Alfred Uhry’s moving, Pulitzer-Prize-winning play “Driving Miss Daisy” remains an important commentary on race relations in America, hailed for its heartwarming use of comedy and friendship to reveal the common humanity between an elderly Jewish widow and her African-American chauffeur.
This production visits The Smith Center on January 31 with a star-studded cast from film and television, costarring Sheree J. Wilson and — to give Southern Nevadans special pride — Clarence Gilyard, professor of film at the University of Nevada, Las Vegas.
These prominent actors have already built a strong working collaboration across their stunning entertainment careers.
Together, they costarred in renowned television series “Dallas,” and both costarred with Chuck Norris for all eight seasons of “Walker, Texas Ranger.”
Gilyard also acted in iconic films such as “Die Hard” and “Top Gun,” and he costarred with Andy Griffith in the classic television crime drama “Matlock.”
Beyond its impressive cast, the play itself has earned showers of accolades since its 1987 Off-Broadway debut, with the film adaptation garnering four Oscars, including Best Picture and Best Adapted Screenplay by Uhry.
Behind all of this prestige, however, remains a simple story that sprang from true events.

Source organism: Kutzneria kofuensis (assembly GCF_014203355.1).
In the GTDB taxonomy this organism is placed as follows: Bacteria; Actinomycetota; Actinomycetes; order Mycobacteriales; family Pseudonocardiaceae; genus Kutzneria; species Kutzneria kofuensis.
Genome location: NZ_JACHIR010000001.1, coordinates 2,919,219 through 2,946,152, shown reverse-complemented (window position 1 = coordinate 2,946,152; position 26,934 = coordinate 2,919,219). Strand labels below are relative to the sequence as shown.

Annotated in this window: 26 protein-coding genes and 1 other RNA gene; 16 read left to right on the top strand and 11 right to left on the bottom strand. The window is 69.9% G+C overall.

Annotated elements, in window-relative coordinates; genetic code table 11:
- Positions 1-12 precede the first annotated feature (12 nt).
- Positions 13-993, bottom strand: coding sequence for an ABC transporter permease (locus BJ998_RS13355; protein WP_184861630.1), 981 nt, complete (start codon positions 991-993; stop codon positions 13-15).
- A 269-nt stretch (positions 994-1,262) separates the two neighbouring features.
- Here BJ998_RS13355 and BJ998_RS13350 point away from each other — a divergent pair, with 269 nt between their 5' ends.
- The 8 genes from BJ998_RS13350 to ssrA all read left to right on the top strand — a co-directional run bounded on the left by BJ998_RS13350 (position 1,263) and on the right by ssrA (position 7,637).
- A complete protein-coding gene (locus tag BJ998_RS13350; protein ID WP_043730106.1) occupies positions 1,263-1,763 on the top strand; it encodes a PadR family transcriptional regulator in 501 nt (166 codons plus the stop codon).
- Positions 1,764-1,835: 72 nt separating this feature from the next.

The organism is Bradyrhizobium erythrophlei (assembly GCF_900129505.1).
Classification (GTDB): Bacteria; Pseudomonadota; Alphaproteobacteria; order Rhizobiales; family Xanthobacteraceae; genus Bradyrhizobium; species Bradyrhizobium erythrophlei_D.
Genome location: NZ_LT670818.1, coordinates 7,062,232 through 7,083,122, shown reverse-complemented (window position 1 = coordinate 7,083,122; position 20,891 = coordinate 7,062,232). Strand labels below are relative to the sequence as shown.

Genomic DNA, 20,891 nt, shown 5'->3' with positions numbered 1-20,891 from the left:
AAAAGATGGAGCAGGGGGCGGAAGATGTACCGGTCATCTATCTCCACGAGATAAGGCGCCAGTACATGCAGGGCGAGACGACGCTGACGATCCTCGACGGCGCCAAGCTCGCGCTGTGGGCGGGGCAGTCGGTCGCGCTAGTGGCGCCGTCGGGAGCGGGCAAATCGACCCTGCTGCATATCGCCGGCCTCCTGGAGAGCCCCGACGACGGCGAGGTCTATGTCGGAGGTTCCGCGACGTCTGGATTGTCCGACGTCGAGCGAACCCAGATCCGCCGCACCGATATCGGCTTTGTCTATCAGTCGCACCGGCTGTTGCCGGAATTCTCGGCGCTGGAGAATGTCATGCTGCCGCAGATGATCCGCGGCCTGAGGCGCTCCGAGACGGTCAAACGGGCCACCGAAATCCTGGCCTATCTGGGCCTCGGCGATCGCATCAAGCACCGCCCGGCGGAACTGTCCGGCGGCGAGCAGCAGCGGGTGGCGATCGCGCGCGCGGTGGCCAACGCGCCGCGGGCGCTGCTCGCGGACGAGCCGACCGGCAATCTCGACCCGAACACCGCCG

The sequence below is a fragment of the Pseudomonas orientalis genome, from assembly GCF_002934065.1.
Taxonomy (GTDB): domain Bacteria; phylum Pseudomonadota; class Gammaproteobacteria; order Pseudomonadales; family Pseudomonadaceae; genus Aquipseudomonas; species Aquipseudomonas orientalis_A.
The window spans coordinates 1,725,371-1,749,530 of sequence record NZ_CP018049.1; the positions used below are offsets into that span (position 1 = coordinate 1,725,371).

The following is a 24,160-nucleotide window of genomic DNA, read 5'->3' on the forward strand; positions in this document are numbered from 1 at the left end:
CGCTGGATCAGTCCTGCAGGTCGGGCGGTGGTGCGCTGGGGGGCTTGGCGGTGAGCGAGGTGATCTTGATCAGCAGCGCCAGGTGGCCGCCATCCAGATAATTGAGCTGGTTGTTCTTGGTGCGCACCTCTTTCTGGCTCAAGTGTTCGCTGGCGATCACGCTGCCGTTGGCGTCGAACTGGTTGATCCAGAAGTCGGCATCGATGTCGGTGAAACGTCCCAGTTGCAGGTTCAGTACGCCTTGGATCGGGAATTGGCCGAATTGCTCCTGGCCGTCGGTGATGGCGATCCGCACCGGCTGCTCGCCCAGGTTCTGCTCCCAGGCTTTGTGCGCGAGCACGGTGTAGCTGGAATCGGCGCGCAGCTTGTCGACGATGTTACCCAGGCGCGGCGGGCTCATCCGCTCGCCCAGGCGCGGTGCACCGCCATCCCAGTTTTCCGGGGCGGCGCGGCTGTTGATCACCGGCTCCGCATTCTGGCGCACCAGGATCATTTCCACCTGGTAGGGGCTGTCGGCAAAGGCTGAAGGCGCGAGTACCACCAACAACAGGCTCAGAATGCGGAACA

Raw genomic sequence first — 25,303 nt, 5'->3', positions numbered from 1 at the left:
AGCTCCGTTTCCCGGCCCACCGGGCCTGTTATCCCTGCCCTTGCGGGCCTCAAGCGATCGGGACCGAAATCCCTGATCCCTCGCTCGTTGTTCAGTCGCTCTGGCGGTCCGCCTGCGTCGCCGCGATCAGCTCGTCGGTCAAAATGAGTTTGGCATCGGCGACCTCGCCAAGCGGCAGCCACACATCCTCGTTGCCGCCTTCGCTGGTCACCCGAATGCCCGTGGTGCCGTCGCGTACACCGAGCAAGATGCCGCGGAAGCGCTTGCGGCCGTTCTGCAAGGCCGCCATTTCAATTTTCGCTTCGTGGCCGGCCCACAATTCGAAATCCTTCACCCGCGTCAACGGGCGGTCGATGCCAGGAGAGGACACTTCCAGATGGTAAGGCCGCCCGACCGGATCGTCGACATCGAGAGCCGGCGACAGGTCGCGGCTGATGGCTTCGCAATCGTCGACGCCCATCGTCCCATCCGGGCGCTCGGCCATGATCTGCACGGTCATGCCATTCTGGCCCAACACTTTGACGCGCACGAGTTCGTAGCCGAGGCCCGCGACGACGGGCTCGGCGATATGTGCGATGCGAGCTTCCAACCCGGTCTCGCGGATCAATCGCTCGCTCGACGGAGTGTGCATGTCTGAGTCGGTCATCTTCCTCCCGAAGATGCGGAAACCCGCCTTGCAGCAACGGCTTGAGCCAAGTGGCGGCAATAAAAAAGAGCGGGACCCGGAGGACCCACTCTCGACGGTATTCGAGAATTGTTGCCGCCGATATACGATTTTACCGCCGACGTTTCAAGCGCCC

Uhry’s characters stem from real people close to his heart.
He based the two central characters of “Driving Miss Daisy” on his own grandmother, Lena Fox, and her chauffeur Will Coleman. After Fox experienced a driving accident and could no longer drive herself, Coleman chauffeured her from 1948 to 1973.
In this time, Coleman became a part of the family, even occasionally looking after Uhry as a child and driving him to school. Fox’s relationship with Coleman evolved to her teaching him how to read, and he remained with the family even after her death.
Few likely know that Uhry penned “Driving Miss Daisy” as part of a three-show trilogy.
Each was based in Atlanta, Georgia, Uhry’s hometown, and each tackled weighty topics such as race, religion and intolerance.
The trilogy’s additional shows include “Last Night at the Ballyhoo” — which earned Uhry a Tony for Best Play — and “Parade,” which also won him a Tony for Best Book of a Musical.
Like “Driving Miss Daisy,” these two shows also spawned from real life. “Ballyhoo” follows a Southern Jewish family much like Uhry’s, and the 1998 musical “Parade” is based on Leo Frank, a young Jewish man who worked for Uhry’s uncle and was falsely accused of murder.
Uhry received the Pulitzer Prize for drama in 1988 for “Driving Miss Daisy,” and he remains the only American playwright to earn a Pulitzer, an Oscar and two Tony Awards.
The play has remained a cultural mainstay ever since, including a celebrated Broadway revival in 2010 starring Angela Lansbury and James Earl Jones.
The production’s current tour with Gilyard and Wilson started performing regionally and then, receiving ongoing critical acclaim, expanded to a national tour.
This reflects how even with the passing years, this show’s endearing storyline and hopeful message continue to hook audiences nationwide.
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